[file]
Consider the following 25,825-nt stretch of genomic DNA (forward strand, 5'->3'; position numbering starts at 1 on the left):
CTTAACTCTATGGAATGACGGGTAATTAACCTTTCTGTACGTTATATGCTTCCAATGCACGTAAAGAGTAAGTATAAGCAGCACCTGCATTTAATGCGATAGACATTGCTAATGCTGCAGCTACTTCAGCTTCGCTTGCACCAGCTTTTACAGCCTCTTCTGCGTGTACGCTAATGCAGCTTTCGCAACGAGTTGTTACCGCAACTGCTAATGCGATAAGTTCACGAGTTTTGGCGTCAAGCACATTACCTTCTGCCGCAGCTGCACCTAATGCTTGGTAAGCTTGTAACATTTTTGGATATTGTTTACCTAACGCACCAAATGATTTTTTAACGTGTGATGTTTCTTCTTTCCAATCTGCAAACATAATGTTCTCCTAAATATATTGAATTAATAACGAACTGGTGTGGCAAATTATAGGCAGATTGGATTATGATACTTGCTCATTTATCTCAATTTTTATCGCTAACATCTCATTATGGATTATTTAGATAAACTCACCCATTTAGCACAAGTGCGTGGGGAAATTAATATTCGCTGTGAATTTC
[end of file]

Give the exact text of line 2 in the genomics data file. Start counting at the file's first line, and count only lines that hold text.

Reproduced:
CTTAACTCTATGGAATGACGGGTAATTAACCTTTCTGTACGTTATATGCTTCCAATGCACGTAAAGAGTAAGTATAAGCAGCACCTGCATTTAATGCGATAGACATTGCTAATGCTGCAGCTACTTCAGCTTCGCTTGCACCAGCTTTTACAGCCTCTTCTGCGTGTACGCTAATGCAGCTTTCGCAACGAGTTGTTACCGCAACTGCTAATGCGATAAGTTCACGAGTTTTGGCGTCAAGCACATTACCTTCTGCCGCAGCTGCACCTAATGCTTGGTAAGCTTGTAACATTTTTGGATATTGTTTACCTAACGCACCAAATGATTTTTTAACGTGTGATGTTTCTTCTTTCCAATCTGCAAACATAATGTTCTCCTAAATATATTGAATTAATAACGAACTGGTGTGGCAAATTATAGGCAGATTGGATTATGATACTTGCTCATTTATCTCAATTTTTATCGCTAACATCTCATTATGGATTATTTAGATAAACTCACCCATTTAGCACAAGTGCGTGGGGAAATTAATATTCGCTGTGAATTTC